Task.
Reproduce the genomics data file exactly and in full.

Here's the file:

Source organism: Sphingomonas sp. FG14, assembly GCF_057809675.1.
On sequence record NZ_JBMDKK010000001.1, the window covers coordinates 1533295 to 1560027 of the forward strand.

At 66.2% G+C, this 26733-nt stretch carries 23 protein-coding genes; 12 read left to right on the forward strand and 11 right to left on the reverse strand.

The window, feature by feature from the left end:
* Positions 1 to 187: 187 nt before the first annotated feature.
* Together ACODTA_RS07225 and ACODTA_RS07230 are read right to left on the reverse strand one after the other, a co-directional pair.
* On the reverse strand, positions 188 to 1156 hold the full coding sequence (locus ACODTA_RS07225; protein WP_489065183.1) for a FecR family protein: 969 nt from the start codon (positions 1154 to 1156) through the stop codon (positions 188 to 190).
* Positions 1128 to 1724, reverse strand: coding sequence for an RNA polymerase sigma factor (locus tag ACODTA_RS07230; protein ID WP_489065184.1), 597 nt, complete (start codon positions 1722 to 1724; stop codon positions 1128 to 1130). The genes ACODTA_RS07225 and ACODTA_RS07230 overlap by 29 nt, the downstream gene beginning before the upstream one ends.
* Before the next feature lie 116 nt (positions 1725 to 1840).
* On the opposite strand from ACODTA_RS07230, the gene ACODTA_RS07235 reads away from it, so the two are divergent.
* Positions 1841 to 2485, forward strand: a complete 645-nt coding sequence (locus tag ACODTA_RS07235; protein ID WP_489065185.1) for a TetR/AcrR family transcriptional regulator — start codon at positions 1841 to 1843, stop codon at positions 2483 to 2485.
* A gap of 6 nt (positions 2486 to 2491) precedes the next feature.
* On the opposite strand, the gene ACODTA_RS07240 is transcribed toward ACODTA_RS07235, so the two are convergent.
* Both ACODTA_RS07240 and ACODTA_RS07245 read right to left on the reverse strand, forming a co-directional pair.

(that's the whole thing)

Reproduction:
Source organism: Sphingomonas sp. FG14, assembly GCF_057809675.1.
On sequence record NZ_JBMDKK010000001.1, the window covers coordinates 1533295 to 1560027 of the forward strand.

At 66.2% G+C, this 26733-nt stretch carries 23 protein-coding genes; 12 read left to right on the forward strand and 11 right to left on the reverse strand.

The window, feature by feature from the left end:
* Positions 1 to 187: 187 nt before the first annotated feature.
* Together ACODTA_RS07225 and ACODTA_RS07230 are read right to left on the reverse strand one after the other, a co-directional pair.
* On the reverse strand, positions 188 to 1156 hold the full coding sequence (locus ACODTA_RS07225; protein WP_489065183.1) for a FecR family protein: 969 nt from the start codon (positions 1154 to 1156) through the stop codon (positions 188 to 190).
* Positions 1128 to 1724, reverse strand: coding sequence for an RNA polymerase sigma factor (locus tag ACODTA_RS07230; protein ID WP_489065184.1), 597 nt, complete (start codon positions 1722 to 1724; stop codon positions 1128 to 1130). The genes ACODTA_RS07225 and ACODTA_RS07230 overlap by 29 nt, the downstream gene beginning before the upstream one ends.
* Before the next feature lie 116 nt (positions 1725 to 1840).
* On the opposite strand from ACODTA_RS07230, the gene ACODTA_RS07235 reads away from it, so the two are divergent.
* Positions 1841 to 2485, forward strand: a complete 645-nt coding sequence (locus tag ACODTA_RS07235; protein ID WP_489065185.1) for a TetR/AcrR family transcriptional regulator — start codon at positions 1841 to 1843, stop codon at positions 2483 to 2485.
* A gap of 6 nt (positions 2486 to 2491) precedes the next feature.
* On the opposite strand, the gene ACODTA_RS07240 is transcribed toward ACODTA_RS07235, so the two are convergent.
* Both ACODTA_RS07240 and ACODTA_RS07245 read right to left on the reverse strand, forming a co-directional pair.